Security Group Says It Audited Dominion Voting Machines, Declares Them a ‘National Security Issue’

A company that carried out a forensic audit of 22 Dominion Voting Systems in a small Michigan County this month, in a report on Monday, suggested that President Donald Trump take steps to ensure U.S. national security via a 2018 executive order on foreign interference after asserting that the Dominion machines are “intentionally and purposefully designed with inherent errors.”

“We conclude that the Dominion Voting System is intentionally and purposefully designed with inherent errors to create systemic fraud and influence election results,” read a report (pdf) from Allied Security Operations Group released on a website belonging Matthew DePerno, a local lawyer representing a plaintiff in a case. “The system intentionally generates an enormously high number of ballot errors. The electronic ballots are then transferred for adjudication. The intentional errors lead to bulk adjudication of ballots with no oversight, no transparency, and no audit trail. This leads to voter or election fraud.”

Earlier in December, the audit of voting machines in Antrim County was ordered by Judge Kevin A. Elsenheimer last week (pdf), pertaining to a marijuana proposal that was on the ballot on Nov. 3, not the presidential election. However, the Antrim County voting machines were flagged for switching 6,000 votes from Trump to Joe Biden, which the Michigan Secretary of State’s office and Antrim County clerk’s office both said was due to human error.

Later in its report, Allied Security Operations, in no uncertain terms, described Dominion’s involvement in the elections as a “national security imperative.” It then made a reference to the 2018 Trump executive order that directs current Director of National Intelligence John Ratcliffe to conduct an assessment on foreign interference in the U.S. general election up to 45 days after the Nov. 3 election.

“We recommend that an independent group should be empaneled to determine the extent of the adjudication errors throughout the State of Michigan. This is a national security issue,” wrote Allied’s Russell Ramsland, a former GOP candidate in Texas, in the report.

Dominion Voting Systems has not responded to a request for comment. The firm has denied that it can change votes from one candidate to another or that it has any ties to a foreign government.

“All Dominion systems are capable of producing paper records and are 100 percent auditable, with testing, reviews, audits, and recounts subject to oversight and verification by all political parties,” the company says on its website.

Elsewhere in the report, the group asserted that the “results of the Antrim County 2020 election are not certifiable,” adding that it’s the result of “machine and/or software error, not human error.”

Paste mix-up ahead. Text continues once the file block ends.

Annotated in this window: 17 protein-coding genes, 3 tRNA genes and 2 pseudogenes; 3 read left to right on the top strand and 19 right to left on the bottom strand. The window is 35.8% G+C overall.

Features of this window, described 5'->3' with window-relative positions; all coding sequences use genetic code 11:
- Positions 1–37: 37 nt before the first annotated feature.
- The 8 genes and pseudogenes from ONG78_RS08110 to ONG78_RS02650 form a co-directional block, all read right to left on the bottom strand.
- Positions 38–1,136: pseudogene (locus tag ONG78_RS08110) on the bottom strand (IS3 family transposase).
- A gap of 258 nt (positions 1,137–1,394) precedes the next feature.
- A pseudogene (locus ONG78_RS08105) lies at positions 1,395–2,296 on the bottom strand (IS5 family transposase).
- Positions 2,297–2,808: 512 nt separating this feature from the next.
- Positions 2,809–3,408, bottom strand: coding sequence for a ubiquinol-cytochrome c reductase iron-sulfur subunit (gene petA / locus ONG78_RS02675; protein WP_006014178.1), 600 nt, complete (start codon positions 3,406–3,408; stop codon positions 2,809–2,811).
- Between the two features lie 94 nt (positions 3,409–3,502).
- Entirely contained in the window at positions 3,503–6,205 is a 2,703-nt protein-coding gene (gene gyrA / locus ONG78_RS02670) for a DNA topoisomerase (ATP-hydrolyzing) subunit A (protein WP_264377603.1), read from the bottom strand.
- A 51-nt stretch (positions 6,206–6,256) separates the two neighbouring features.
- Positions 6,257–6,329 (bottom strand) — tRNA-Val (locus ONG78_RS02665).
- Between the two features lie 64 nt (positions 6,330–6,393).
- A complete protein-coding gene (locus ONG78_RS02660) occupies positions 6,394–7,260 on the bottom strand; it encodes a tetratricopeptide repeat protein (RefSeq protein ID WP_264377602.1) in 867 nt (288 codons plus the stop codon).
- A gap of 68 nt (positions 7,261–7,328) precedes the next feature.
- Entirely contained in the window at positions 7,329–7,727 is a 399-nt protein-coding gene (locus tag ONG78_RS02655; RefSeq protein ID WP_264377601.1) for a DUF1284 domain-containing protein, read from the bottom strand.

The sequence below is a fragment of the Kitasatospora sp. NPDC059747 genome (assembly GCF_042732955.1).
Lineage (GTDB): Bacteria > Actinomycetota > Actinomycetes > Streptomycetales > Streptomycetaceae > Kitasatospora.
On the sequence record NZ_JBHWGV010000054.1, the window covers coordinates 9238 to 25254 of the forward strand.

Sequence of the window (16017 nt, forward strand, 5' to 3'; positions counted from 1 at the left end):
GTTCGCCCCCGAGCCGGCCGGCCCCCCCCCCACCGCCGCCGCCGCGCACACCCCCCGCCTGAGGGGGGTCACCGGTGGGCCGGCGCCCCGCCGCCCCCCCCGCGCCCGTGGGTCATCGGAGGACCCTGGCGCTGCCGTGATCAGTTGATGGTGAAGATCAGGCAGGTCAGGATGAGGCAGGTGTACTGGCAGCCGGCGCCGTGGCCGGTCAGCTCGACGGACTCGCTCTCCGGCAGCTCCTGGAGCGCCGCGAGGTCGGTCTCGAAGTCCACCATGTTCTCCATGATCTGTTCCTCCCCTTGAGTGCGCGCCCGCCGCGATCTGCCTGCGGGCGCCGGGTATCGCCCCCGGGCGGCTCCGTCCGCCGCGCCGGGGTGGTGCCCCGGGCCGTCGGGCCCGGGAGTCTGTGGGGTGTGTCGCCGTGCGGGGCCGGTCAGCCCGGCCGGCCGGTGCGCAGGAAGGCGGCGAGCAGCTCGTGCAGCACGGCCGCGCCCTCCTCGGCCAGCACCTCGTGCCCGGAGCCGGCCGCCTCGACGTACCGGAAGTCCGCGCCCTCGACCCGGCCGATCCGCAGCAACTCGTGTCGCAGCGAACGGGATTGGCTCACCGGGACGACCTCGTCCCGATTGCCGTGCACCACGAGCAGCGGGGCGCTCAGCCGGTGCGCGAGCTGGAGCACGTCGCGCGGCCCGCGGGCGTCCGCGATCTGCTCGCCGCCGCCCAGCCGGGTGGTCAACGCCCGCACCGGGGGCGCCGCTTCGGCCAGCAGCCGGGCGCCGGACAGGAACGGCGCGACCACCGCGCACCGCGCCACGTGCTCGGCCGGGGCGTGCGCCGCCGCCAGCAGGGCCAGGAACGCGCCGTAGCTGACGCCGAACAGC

“The tabulation log for the forensic examination of the server for Antrim County from December 6, 2020 consists of 15,676 individual events, of which 10,667 or 68.05% of the events were recorded errors,” according to the report. “These errors resulted in overall tabulation errors or ballots being sent to adjudication. [The] high error rates proves the Dominion Voting System is flawed and does not meet state or federal election laws.”

The group also flagged several perceived security flaws in the machines, saying Dominion’s ImageCast Precinct machines “have the ability to be connected to the internet,” adding that “by connecting a network scanner to the ethernet port on the ICP machine and creating Packet Capture logs from the machines we examined show the ability to connect to the network, Application Programming Interface (API) (a data exchange between two different systems) calls and web (http) connections to the Election Management System server.”

Last month, Antrim County Clerk Sheryl Guy, in reference to the reported 6,000-vote switch, said initially that what happened appeared to be a human error in combination with a software glitch.

“The error in reporting unofficial results in Antrim County Michigan was the result of a user error that was quickly identified and corrected,” Michigan Secretary of State Jocelyn Benson, a Democrat, said days after the election was carried out.

Benson further stated that Antrim County “had to update the software on all of the media drives that are placed in tabulators to ensure tabulators communicate properly with the election management system” after the “software was reprogrammed” on the Dominion machines.

She later added: “Because the county did not update the media drives for the tabulators that did not have changes to races, those tabulators did not communicate properly with the county’s central election management system software when the county combined and reported unofficial results. Every tabulator recorded ballots correctly but the unofficial reports were erroneous.” Benson later said the incident was an “honest mistake.”

The Epoch Times also reached out to Michigan’s Secretary of State’s office about the Allied Security report.

From The Epoch Times